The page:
Pearsall presents Firestorm

Classic jump-up drum n’ bass!

Pearsall presents Firestorm

Mixed in London, October 2005
(73:45, 101.3 MB, 192 KBPS MP3)

Zip file (cut into individual tracks)
Cue file

Style: drum n’ bass

direct link to the mix:

01. Tribe of Issachar – Champion Natty feat. Top Cat (Congo Natty)
02. MA3 – Those DJ’s (Formation)
03. Prisoners of Technology – Trick of Technology (Time To Work Mix) (Fresh Kutt)
04. Ganja Kru – Plague That Never Ends (Parousia)
05. DJ Red – Enta Da Dragon (Trouble On Vinyl)
06. Secret Weapon – Strange Dayz (Protocol)
07. DJ Die – Play It For Me (V Recordings)
08. Mask – Splurt (Dope Dragon)
09. Vinyl Syndicate – Man of Steal (Urban Takeover)
10. DJ Krust – Warhead (Steppa Mix) (V Recordings)
11. Shanie – (You’re Gonna) Miss My Face (Dillinja Remix) (Cyba)
12. Mampi Swift – Hi-Tek (Charge)
13. DJ Stretch – Do Or Die (Reinforced)
14. DJ Zinc – Bring the Danger feat. MC GQ (True Playa’z)
15. Substance – Rebuke You (Breakbeat Culture)
16. Renegade – Dark Soldier (Dread)
17. S.I.R. – The Fast Lane (Prohibition)
18. Gang Related & Mask – Tear It Up (Dope Dragon)
19. Smokey Joe – Freakin’ With The Cut (Remix) (Smoker’s Inc)
20. Foundation – The Don (Foundation)
21. Freestyles – Play The Game (True Playa’z)
22. Jay-Dee – Vocal Acrobatics (Mecca)
23. Origin Unknown – Lunar Bass (Ram)
24. Dillinja – Unexplored Terrain (V Recordings)
25. Dillinja – Thugs (Test)
26. Micky Finn & Aphrodite – Badass (Urban Takeover)
27. Ellis Dee – 97 Style (Saturday Night Mix) feat. MC Fats (Collusion)

Firestorm by Pearsall on Mixcloud

This is recycled from an old blog post, with a few tweaks.

When I first got into jungle in 1995 it was like being hit by a comet. I’d always been into science fiction, technology, all that kind of stuff, and suddenly, BOOM, here was the future in musical form. I’d been sort of aware of jungle for about a year, because you’d hear it flicking through the dials on the radio, sudden bursts of kinetic energy from the pirate stations, but I’d never really paid much attention to it. I was into heavy metal and punk and dance music, all dance music, was ‘stupid fucking computer music’ that ‘doesn’t take any talent to make’. Eventually, though, I became curious and started listening to the pirates. And the change was sudden, like a religious conversion. In a matter of weeks, I went from laughing at it as ‘crackhead music’ to, quite literally, listening to nothing else. I started saving up for decks and started spending pretty much everything I could scrounge up on my weekly pilgrimages to the basement of Blackmarket Records in Soho.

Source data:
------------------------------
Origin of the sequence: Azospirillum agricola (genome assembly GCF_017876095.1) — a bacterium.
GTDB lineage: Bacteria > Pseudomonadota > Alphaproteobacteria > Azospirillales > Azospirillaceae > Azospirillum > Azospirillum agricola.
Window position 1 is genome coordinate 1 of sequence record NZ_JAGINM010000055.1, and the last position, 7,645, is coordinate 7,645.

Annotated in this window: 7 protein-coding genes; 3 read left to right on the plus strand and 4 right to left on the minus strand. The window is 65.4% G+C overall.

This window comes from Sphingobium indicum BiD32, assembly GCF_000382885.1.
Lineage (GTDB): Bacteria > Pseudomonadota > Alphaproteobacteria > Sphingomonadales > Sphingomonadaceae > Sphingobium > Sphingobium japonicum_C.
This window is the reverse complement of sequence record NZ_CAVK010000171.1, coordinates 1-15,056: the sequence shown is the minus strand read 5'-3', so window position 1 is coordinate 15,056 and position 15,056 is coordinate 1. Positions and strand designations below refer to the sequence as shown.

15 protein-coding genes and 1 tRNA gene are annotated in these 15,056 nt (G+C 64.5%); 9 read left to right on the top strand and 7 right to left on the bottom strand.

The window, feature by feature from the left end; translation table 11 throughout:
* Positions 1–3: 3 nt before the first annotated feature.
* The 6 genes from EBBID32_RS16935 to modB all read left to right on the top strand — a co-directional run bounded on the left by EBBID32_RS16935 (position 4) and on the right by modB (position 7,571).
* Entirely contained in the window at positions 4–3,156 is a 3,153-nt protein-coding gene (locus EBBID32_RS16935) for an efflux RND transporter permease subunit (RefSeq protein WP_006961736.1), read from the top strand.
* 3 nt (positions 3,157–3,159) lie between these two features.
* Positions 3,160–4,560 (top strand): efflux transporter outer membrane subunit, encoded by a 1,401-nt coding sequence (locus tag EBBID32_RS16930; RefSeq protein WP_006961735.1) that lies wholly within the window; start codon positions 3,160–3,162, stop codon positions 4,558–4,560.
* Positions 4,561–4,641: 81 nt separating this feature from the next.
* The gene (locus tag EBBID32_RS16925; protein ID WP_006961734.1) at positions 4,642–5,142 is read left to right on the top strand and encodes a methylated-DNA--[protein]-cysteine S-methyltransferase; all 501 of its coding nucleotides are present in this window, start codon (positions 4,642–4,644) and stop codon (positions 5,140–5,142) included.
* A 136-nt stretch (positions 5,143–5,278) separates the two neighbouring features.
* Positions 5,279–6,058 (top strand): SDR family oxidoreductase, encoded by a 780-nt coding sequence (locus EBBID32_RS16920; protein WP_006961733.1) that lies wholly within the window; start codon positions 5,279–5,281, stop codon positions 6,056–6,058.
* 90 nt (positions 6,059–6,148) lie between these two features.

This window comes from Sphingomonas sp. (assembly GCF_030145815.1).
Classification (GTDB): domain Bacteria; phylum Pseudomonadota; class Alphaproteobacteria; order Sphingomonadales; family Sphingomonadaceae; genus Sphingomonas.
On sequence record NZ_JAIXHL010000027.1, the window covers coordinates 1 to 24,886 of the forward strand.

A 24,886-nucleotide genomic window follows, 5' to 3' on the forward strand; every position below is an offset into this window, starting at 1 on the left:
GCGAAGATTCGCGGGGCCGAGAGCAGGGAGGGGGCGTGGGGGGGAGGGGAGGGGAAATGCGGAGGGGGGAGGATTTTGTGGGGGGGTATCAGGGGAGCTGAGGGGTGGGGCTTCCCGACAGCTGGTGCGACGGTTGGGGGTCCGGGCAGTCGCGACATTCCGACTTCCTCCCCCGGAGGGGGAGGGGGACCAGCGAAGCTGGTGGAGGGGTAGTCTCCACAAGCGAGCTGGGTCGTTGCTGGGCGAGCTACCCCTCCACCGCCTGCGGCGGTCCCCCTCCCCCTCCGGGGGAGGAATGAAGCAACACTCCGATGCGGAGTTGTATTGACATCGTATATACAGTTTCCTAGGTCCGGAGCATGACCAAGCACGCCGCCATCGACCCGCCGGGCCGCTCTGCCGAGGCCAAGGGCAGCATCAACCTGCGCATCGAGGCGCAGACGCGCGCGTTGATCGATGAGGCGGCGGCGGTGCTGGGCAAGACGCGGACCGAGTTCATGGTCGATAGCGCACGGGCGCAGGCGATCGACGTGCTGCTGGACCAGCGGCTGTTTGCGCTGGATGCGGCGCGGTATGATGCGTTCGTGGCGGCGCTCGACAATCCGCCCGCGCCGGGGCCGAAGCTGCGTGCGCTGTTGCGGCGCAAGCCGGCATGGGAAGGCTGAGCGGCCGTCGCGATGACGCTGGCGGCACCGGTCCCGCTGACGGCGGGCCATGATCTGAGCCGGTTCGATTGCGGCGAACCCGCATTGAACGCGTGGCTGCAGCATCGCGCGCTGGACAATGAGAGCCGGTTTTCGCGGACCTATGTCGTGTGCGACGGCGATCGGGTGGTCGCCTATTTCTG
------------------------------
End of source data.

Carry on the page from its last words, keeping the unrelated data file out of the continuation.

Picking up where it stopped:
How devoted was I? Well, I didn’t actually buy lunch at school in my last three years! My parents gave me £2 a day to buy lunch, but that was £10 a week…why spend that on food when that would buy you two twelves? So, I’d just have an apple or a banana that I’d brought from home, and then have a bowl of cereal when I got home.

More than ten years later, jaded and all that, it’s pretty difficult to imagine how passionate I once was about jungle. I used to daydream in class about everything that was coming out, scheming ways to get my hands on the latest white labels (at Blackmarket all the promos were kept under the counter, and it was all down to their mood as to whether they’d hook you up). This was before broadband, so it was a lot more difficult to keep track of all the dubplates floating around … today you can find out what a track is within a few minutes or, at worst, a couple of hours. Back then I used to phone up the pirate stations and beg them to tell me what particularly awesome tunes were.

What did I love so much about jungle? I guess the main thing, what really turned me on, was that at the time it seemed like the possibilities were literally endless. The music was changing and evolving seemingly at warp speed, and just by going into the record stores on a weekly basis and listening to all the new releases, or going up to Camden to pick up tape packs, you could chart out the development of the music, how new styles and new ideas were constantly forcing themselves to the forefront of peoples’ minds. To someone like me, who’d previously been into punk/hardcore which, let’s face it, changes at a glacial pace, this incredible fertility, this constant mutation, was just unbelievably exciting. Jungle/drum & bass seemed to offer everything, from light as a feather LTJ Bukem-style chilled tunes to ridiculous rave mayhem from the jump-up crew to the techstep/darkside tunes which sounded … well, like angry alien robots destroying the earth. It was an incredible time, like nothing I’ve experienced before or since with music.

The amazing thing about this music is how minimal it is, and yet so rich; some of the very greatest tunes, like DJ Krust’s ‘Warhead’ that I’ve used here, consist of literally nothing besides drums and bass, and yet the producers were able to twist these basic elements into so many wonderful forms. This mix, and the darker follow-up that will be posted soon, is sort of an attempt on my part to showcase the broad horizons of jungle, the incredible voodoo magic that the producers could wrest from their samplers and computers.

This particular mix is mostly jump-up jungle. Why was it called ‘jump-up’? Well, because it made you want to jump up and down in the rave! Pretty obvious, huh? I’ve tried to program it in a way that the transitions between the different styles work well, that they make sense as a whole to the listener, that as it transitions between some of the spikier party tunes to the more deep and minimal rollers and to the more abrasive hard-hitting stuff it all captures that sort of vibe that was particular to the era.